Cities throughout the Bay Area are taking a pause on evictions.
Although San Francisco has blazed a trail in bringing displacements to a standstill, other cities will not be undone.
Hayward passed its iteration with a 90-day moratorium on residential evictions for non-payment of rent cases and no-fault evictions that would otherwise be allowed under the ordinance. Refreshingly, the landlord can come to the mediating table to participate in negotiating payment agreements when the tenant claims a hardship related to COVID-19. Taking a balanced approach, Hayward requires tenants must be able to document the loss of income. Expected to be launched on April 15, the program will prohibit from charging late fees and filing eviction actions until 90 days after the expiration of the moratorium.
More details here
Oakland City Council is expected to put a halt on evictions caused by coronavirus income disruptions when it convenes in the imminent future. We will be closely following what the sure-to-be-passed ordinance will look like.
Get a preview here
Unincorporated Alameda County
In Alameda County, the Board of Supervisors approved an urgency ordinance proving a 30-day moratorium on evictions in the unincorporated parts of the county if renters can demonstrate a substantial loss of income as a result of the coronavirus.
Alameda City takes a bit of an inventive approach by not banning evictions outright, but by creating an affirmative defense to eviction actions when the tenant has a substantial loss of income, extraordinary out-of-pocket medical expenses, or extraordinary child care needs. Going a step further, Alameda bans landlords from shutting off a tenant's utilities for reasons unrelated to an emergency.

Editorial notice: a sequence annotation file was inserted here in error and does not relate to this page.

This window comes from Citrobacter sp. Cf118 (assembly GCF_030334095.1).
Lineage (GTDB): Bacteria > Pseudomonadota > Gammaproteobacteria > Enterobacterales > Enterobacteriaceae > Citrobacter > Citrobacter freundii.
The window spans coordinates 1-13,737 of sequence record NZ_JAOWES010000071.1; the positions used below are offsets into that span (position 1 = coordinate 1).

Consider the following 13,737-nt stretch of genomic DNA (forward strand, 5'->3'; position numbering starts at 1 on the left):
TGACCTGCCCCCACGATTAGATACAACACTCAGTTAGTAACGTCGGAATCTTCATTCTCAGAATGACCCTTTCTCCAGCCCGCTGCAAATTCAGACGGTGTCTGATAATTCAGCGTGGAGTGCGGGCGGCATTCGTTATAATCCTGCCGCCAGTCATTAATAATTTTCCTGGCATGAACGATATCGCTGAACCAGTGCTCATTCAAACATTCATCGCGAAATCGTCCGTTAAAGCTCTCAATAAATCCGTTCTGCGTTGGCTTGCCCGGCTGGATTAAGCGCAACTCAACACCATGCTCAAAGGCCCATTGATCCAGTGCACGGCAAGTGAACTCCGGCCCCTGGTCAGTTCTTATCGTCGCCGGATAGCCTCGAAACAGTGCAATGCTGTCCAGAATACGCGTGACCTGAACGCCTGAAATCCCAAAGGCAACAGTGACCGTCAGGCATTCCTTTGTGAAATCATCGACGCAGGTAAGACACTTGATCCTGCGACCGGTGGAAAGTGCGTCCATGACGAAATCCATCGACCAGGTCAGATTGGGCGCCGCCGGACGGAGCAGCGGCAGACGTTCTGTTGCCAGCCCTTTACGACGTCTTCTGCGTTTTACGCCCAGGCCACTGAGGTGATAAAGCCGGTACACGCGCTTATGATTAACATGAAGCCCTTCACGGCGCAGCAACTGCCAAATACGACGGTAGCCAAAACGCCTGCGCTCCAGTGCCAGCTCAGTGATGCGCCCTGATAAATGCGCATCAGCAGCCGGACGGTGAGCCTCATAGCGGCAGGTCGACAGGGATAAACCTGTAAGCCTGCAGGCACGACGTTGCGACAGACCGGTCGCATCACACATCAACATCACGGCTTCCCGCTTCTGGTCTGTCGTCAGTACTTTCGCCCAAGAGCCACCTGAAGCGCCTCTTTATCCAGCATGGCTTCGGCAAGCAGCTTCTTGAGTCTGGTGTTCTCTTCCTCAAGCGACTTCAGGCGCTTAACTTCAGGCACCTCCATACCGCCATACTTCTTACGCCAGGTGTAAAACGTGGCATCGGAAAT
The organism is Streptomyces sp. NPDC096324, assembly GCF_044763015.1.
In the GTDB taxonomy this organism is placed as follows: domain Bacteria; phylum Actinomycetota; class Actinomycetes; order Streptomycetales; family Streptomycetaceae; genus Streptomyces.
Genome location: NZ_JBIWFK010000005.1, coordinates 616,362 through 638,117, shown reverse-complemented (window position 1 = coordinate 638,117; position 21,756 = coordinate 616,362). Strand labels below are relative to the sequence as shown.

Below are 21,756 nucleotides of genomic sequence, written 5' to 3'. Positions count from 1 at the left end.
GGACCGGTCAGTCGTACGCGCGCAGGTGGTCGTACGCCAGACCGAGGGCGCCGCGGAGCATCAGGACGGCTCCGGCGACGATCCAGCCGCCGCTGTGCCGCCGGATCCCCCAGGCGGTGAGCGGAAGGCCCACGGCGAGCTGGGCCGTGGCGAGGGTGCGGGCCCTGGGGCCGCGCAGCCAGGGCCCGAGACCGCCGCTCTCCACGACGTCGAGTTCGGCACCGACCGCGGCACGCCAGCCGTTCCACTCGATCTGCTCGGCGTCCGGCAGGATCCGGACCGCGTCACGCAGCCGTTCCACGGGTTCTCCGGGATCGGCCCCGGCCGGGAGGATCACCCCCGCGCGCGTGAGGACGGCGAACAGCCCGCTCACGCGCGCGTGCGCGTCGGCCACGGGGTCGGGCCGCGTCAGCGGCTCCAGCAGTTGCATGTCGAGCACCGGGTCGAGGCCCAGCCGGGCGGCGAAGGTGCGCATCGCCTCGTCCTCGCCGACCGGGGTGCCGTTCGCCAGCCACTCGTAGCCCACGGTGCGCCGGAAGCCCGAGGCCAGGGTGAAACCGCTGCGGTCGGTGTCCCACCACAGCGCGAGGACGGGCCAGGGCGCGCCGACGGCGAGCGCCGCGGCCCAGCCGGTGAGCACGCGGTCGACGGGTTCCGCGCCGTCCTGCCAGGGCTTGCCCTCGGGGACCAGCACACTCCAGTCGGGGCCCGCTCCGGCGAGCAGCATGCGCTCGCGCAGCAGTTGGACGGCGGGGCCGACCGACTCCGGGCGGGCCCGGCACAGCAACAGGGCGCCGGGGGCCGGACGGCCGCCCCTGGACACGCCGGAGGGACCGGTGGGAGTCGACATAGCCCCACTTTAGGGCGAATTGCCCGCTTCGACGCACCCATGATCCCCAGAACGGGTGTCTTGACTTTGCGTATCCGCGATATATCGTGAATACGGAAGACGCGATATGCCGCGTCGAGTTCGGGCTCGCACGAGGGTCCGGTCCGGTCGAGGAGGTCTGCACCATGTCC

You can read the ordinance here
Berkeley has forbidden evictions of all kinds for individuals and businesses when they can't pay their rent or mortgage if they can show they were affected by the shelter-in-place order. The ordinance also stipulates that a landlord may not charge or collect a late fee for rent that is delayed for reasons related to the public health crisis.
San Jose's moratorium on evictions will be in effect for 30 days with the possibility of an extension each month. To qualify, residents must notify their landlords either before or on the day their rent is due, as well as provide documentation such as notices from schools shutting down, doctor’s notes, quarantine advisories or pay stubs, showing they have faced a substantial loss of income due to the virus.